By LAURA KUSISTO
Victoria Vinokur sells luxury apartments in New York City, but lately her services for her clients can include everything from picking out paint colors to calling a plumber about a clogged toilet.
Ms. Vinokur, a broker at Halstead Property, is one of a growing number of high-end apartment brokers who have taken on an unusual side business: providing day-to-day apartment management for overseas clients who buy apartments as investments and rent them out.
While owners of large apartment complexes often outsource day-to-day management to outside companies, few such companies are in the business of catering to individual apartment owners.
Thus, brokers who usually spend most of their time trying to find property buyers or sellers for their clients are stepping into the role of managing apartments for them.
""I take care of everything, from soup to nuts," Ms. Vinokur said, citing duties such as performing background checks on potential renters, collecting rent, paying utilities bills and making sure repairs are done.
In some cases these brokers collect a fee for the additional services. But the big prize is landing an exclusive multimillion-dollar listing when the client decides to sell the apartment.
Ms. Vinokur, who has managed apartments for clients from Italy, Turkey, Russia and England, declined to discuss her fees, but says her primary motive is setting herself apart from other brokers and generating more listings.
"In the long term it's my relationship with my clients. They know they can trust me and that's very important to me," she said.
One of her clients, Alberto Longo, a wine producer who owns several properties from the Financial District to the Upper West Side, said the added services helped set Ms. Vinokur apart.
"I am in Italy most of the time and Victoria offered to help me with this in one of our first conversations about properties here," Mr. Longo wrote in an e-mail. "I needed somebody who knew how things work and I had to trust this person 300%."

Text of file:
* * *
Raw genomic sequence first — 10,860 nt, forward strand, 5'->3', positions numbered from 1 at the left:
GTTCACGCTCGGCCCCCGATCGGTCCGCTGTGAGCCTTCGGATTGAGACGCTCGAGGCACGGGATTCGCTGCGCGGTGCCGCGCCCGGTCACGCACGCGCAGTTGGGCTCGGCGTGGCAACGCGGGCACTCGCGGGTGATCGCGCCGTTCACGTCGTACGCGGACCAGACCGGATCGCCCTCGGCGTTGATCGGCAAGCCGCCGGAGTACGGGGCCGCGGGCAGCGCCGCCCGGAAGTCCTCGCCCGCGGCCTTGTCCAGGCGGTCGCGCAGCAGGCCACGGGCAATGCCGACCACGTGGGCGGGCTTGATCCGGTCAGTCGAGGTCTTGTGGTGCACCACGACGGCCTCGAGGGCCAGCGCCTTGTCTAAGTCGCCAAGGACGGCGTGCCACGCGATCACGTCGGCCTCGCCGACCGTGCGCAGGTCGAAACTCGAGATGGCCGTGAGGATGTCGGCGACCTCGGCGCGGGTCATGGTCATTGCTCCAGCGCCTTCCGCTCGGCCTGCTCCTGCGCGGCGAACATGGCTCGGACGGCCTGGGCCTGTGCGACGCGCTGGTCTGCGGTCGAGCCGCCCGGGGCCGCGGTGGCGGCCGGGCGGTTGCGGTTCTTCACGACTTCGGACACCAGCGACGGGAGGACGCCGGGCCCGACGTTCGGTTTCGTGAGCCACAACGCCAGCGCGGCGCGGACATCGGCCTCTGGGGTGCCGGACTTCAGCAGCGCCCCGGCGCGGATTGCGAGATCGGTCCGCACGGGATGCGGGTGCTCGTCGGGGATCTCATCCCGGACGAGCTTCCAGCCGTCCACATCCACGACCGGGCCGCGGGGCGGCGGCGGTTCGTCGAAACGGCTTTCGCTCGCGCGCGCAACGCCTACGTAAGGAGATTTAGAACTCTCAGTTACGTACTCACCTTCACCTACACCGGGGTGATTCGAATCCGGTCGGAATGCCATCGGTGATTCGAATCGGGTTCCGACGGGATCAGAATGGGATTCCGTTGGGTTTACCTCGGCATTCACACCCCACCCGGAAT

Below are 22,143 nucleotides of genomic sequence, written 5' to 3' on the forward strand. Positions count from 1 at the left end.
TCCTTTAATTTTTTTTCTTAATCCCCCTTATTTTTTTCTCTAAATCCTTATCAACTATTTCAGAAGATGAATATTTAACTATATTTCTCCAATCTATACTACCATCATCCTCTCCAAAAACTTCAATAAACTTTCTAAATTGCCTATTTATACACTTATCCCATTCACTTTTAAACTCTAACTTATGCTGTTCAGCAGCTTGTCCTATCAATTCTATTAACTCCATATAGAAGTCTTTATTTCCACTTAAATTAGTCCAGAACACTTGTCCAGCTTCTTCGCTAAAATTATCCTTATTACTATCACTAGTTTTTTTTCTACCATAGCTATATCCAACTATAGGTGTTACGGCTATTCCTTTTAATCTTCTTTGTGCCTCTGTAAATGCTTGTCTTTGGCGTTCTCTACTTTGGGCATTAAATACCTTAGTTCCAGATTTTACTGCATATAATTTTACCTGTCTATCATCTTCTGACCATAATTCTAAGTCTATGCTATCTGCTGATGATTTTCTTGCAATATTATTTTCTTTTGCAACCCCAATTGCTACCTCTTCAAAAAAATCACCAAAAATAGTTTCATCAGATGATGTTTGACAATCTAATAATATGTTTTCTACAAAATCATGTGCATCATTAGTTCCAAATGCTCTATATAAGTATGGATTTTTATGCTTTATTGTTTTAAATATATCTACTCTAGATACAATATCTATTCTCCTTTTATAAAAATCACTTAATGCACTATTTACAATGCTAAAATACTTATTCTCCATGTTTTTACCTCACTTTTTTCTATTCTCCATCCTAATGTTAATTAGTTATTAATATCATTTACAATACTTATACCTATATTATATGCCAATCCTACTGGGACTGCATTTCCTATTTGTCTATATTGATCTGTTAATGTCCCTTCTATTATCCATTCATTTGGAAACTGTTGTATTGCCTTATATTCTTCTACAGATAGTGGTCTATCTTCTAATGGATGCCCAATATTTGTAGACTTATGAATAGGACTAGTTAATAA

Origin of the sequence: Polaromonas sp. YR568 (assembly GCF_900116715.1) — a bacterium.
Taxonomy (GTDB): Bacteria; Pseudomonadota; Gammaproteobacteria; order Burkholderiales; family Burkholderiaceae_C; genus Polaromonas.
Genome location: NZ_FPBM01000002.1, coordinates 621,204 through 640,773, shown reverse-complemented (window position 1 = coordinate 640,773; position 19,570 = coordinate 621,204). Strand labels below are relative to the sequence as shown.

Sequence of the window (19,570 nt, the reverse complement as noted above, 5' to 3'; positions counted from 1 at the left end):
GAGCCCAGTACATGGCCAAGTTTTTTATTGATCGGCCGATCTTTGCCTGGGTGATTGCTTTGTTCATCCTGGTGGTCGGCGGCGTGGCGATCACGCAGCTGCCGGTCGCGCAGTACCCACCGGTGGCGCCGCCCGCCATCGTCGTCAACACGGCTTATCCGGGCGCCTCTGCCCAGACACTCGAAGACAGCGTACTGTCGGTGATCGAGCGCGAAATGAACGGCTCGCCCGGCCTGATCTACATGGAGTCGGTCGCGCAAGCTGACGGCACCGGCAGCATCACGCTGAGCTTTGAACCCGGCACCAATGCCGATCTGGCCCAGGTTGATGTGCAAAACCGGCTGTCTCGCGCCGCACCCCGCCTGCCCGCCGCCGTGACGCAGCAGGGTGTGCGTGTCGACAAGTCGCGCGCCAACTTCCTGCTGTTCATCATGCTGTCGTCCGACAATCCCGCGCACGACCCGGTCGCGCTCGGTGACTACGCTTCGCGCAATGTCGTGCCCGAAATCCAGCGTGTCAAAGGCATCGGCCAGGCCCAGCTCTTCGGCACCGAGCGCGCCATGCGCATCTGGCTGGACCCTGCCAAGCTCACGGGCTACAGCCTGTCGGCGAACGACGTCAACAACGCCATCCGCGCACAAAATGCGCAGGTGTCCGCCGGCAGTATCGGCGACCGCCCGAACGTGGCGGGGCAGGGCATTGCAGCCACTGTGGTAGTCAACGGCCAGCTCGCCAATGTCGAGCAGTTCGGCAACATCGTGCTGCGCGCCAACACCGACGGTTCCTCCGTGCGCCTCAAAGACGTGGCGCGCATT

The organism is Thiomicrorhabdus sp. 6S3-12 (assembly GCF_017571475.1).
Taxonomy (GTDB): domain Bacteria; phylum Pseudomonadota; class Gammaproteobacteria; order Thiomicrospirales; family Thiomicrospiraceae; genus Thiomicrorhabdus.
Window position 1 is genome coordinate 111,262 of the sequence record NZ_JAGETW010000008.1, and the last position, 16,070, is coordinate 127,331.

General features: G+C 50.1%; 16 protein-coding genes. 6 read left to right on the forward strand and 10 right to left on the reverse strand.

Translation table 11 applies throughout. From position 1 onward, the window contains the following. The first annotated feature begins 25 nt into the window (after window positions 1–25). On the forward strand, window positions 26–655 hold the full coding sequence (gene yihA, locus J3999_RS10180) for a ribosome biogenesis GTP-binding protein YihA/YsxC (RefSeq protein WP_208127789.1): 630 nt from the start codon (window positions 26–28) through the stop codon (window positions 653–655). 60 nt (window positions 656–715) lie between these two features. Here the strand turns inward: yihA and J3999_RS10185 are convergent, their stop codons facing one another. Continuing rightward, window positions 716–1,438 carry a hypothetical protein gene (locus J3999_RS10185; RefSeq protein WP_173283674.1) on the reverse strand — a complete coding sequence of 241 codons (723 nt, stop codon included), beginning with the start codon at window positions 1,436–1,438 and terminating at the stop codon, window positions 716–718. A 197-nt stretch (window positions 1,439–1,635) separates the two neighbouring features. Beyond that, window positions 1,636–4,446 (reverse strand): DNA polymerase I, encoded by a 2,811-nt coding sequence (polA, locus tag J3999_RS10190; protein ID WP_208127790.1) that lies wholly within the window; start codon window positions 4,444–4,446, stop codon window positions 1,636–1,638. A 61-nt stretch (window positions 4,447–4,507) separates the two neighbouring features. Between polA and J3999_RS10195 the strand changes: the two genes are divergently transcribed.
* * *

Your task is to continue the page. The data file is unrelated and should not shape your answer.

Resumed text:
Daniela Sassoun, a broker at Corcoran Group, who manages four or five apartments a year for out-of-town investors, can get involved to the point of paying property taxes and deciding on year-end gratuities for building staff members. "I like giving out Christmas tips because it makes people happy," she said.
Indeed, establishing that kind of close relationship can be invaluable in landing future listing, especially with clients who might be in town only a few times a year.
"What stops them from not using you again and going to someone else?" said Rex Gonsalves of Halstead. "Clients from overseas can easily be swayed by 10 different agents. They will go to me because I've handled their tenant for four years."
Many brokers admit they've got time to throw in a few extra services because they aren't as busy as they were a few years ago showing apartments and closing deals.
"I've been a broker for eight or nine years. For the first six years, it was great," said Jay Molishever of Citi Habitats, who manages apartments for several Israeli clients. "It's still great, but for the past two or three years, I have been looking for a new paradigm or looking for a new opportunity."
He said he considered starting a formal management business, but ultimately decided it was too complicated. Still, he sees a void.
"I tried to identify a management company that would do individual apartments, but I couldn't," he said.
Alex Karalanian, a broker at Citi Habitats, recently sold a one-bedroom apartment in Midtown to a French couple, who bought it as an investment.
He recently listed the apartment for $3,200 a month and he will receive a standard commission from the listing. But his duties have gone well beyond that, including giving tips on what furniture to order and helping set up the apartment.
"They are considering buying several more properties with me, so I am trying to be really 'full service' for them," he said.
His client, Linda Goldmann, who lives in Paris with her husband, concurred. "We are very happy with our broker [and] will definitely do more business with him and have highly recommended him to our friends at home," she wrote in an email.
Nonetheless, he concedes that it could become a challenge to balance his duties if more clients start asking for similar services.
"If it got busier, I would probably put them in touch with a bigger management company, but I'm doing this for now," he said.
Thursday, December 15, 2011